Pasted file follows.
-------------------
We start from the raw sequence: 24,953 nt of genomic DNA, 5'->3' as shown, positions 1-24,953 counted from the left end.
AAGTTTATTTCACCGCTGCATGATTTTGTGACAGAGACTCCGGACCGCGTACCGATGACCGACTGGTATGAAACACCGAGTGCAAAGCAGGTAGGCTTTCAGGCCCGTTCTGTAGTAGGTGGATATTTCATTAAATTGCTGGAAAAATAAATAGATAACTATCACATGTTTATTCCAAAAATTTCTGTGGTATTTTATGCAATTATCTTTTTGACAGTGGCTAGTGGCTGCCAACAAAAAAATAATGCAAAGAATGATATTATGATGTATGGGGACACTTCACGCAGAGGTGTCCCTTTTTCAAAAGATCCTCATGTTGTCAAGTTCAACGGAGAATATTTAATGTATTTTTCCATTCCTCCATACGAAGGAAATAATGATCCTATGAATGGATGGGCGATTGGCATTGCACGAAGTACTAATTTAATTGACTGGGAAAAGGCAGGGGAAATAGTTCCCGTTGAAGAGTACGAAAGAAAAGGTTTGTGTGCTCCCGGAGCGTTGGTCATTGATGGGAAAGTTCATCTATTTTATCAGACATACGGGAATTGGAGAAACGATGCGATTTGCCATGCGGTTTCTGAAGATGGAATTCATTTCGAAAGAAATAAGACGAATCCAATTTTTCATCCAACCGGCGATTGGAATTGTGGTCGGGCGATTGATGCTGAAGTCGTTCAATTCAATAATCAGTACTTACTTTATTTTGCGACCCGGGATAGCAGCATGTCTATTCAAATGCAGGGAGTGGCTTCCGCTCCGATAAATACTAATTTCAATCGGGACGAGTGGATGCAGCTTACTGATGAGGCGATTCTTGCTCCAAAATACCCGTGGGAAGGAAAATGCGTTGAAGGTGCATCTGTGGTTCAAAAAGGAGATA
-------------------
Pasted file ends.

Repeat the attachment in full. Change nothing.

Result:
We start from the raw sequence: 24,953 nt of genomic DNA, 5'->3' as shown, positions 1-24,953 counted from the left end.
AAGTTTATTTCACCGCTGCATGATTTTGTGACAGAGACTCCGGACCGCGTACCGATGACCGACTGGTATGAAACACCGAGTGCAAAGCAGGTAGGCTTTCAGGCCCGTTCTGTAGTAGGTGGATATTTCATTAAATTGCTGGAAAAATAAATAGATAACTATCACATGTTTATTCCAAAAATTTCTGTGGTATTTTATGCAATTATCTTTTTGACAGTGGCTAGTGGCTGCCAACAAAAAAATAATGCAAAGAATGATATTATGATGTATGGGGACACTTCACGCAGAGGTGTCCCTTTTTCAAAAGATCCTCATGTTGTCAAGTTCAACGGAGAATATTTAATGTATTTTTCCATTCCTCCATACGAAGGAAATAATGATCCTATGAATGGATGGGCGATTGGCATTGCACGAAGTACTAATTTAATTGACTGGGAAAAGGCAGGGGAAATAGTTCCCGTTGAAGAGTACGAAAGAAAAGGTTTGTGTGCTCCCGGAGCGTTGGTCATTGATGGGAAAGTTCATCTATTTTATCAGACATACGGGAATTGGAGAAACGATGCGATTTGCCATGCGGTTTCTGAAGATGGAATTCATTTCGAAAGAAATAAGACGAATCCAATTTTTCATCCAACCGGCGATTGGAATTGTGGTCGGGCGATTGATGCTGAAGTCGTTCAATTCAATAATCAGTACTTACTTTATTTTGCGACCCGGGATAGCAGCATGTCTATTCAAATGCAGGGAGTGGCTTCCGCTCCGATAAATACTAATTTCAATCGGGACGAGTGGATGCAGCTTACTGATGAGGCGATTCTTGCTCCAAAATACCCGTGGGAAGGAAAATGCGTTGAAGGTGCATCTGTGGTTCAAAAAGGAGATA